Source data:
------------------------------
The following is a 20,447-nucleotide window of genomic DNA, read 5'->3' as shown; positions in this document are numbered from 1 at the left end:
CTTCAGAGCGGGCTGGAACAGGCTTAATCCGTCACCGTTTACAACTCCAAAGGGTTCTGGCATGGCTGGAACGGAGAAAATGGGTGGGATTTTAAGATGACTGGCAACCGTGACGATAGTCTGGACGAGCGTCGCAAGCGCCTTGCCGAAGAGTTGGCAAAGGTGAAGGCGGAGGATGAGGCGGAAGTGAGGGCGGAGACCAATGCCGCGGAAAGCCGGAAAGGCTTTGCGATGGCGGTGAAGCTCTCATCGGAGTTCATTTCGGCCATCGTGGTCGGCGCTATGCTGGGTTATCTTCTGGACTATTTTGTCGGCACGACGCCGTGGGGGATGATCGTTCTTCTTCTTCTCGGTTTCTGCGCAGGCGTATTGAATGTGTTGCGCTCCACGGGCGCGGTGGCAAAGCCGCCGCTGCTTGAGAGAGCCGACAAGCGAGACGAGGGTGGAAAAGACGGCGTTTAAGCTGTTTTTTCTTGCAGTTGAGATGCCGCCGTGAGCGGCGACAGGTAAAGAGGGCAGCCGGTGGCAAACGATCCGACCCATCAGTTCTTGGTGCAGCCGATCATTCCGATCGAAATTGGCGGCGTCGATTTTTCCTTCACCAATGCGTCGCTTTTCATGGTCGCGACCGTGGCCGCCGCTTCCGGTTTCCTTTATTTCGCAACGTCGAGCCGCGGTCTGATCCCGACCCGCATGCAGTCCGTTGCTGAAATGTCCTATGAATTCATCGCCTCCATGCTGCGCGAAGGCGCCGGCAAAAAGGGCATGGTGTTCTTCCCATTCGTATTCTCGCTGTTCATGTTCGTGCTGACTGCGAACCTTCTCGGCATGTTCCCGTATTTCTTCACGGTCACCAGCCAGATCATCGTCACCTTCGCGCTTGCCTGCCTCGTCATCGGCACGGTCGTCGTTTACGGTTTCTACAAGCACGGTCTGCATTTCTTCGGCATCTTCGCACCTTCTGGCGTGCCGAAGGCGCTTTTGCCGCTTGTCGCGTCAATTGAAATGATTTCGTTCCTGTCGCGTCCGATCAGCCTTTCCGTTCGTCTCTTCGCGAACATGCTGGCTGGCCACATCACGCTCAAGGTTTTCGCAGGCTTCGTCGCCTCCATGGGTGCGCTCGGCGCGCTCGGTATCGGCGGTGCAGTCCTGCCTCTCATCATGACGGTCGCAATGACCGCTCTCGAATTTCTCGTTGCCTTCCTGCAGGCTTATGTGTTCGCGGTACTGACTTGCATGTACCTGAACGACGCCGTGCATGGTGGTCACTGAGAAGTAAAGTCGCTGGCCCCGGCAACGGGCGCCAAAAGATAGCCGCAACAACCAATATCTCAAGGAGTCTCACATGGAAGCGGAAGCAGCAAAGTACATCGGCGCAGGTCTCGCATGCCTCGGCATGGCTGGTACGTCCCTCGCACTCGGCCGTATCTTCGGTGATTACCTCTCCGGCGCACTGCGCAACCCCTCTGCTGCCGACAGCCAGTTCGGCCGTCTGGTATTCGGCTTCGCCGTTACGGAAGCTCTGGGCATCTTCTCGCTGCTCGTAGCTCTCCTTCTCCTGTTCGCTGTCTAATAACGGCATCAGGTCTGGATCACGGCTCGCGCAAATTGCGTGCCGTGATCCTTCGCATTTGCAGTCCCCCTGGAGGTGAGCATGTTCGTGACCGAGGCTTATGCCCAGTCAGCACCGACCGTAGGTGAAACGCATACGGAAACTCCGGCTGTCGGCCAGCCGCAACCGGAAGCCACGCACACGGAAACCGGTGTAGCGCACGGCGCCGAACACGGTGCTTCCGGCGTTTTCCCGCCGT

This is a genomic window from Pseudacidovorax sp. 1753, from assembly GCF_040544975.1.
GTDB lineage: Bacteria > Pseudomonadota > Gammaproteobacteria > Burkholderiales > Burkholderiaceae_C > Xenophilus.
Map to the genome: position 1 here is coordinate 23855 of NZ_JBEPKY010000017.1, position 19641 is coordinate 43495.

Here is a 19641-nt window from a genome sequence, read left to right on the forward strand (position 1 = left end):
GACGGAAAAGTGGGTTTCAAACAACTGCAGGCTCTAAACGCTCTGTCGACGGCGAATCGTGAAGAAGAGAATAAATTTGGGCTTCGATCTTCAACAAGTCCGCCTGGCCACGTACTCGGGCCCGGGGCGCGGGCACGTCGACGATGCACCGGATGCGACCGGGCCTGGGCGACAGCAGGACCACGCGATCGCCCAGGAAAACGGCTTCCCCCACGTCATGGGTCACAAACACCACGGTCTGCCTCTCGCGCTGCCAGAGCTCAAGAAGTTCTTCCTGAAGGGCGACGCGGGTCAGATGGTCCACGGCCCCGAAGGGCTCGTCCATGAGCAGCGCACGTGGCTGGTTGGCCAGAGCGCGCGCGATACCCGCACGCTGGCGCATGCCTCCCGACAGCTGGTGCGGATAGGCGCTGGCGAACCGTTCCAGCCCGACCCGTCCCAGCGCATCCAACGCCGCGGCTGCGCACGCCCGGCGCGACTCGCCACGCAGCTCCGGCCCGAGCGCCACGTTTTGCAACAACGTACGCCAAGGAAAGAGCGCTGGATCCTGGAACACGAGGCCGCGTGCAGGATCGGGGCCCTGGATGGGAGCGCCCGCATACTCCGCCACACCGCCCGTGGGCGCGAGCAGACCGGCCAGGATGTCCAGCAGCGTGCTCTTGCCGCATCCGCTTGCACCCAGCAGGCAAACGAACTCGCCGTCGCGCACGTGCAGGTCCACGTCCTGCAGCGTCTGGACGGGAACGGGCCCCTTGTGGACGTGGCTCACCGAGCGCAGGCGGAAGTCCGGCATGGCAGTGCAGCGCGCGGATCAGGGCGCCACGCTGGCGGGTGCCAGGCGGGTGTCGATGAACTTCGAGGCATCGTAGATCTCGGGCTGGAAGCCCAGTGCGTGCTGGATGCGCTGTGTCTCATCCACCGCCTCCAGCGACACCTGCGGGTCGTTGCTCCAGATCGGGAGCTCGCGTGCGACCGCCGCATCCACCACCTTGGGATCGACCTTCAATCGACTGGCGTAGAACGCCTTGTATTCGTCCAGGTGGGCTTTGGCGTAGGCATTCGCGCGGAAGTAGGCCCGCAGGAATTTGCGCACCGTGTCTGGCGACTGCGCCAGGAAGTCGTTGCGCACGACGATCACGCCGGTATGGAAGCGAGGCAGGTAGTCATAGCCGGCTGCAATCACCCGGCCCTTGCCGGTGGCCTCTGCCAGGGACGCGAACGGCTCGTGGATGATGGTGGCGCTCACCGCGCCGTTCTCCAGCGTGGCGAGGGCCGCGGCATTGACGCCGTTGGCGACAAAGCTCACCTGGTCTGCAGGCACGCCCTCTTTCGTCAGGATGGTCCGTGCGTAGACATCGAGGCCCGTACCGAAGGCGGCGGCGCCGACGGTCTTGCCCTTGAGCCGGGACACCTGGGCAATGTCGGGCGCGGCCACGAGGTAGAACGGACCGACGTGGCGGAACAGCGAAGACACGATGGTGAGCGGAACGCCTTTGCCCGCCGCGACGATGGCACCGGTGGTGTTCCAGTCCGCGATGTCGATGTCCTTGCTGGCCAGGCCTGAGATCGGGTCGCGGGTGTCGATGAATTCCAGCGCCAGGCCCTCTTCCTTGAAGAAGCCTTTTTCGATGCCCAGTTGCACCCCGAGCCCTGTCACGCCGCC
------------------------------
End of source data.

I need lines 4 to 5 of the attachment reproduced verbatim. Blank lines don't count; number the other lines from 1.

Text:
GTDB lineage: Bacteria > Pseudomonadota > Gammaproteobacteria > Burkholderiales > Burkholderiaceae_C > Xenophilus.
Map to the genome: position 1 here is coordinate 23855 of NZ_JBEPKY010000017.1, position 19641 is coordinate 43495.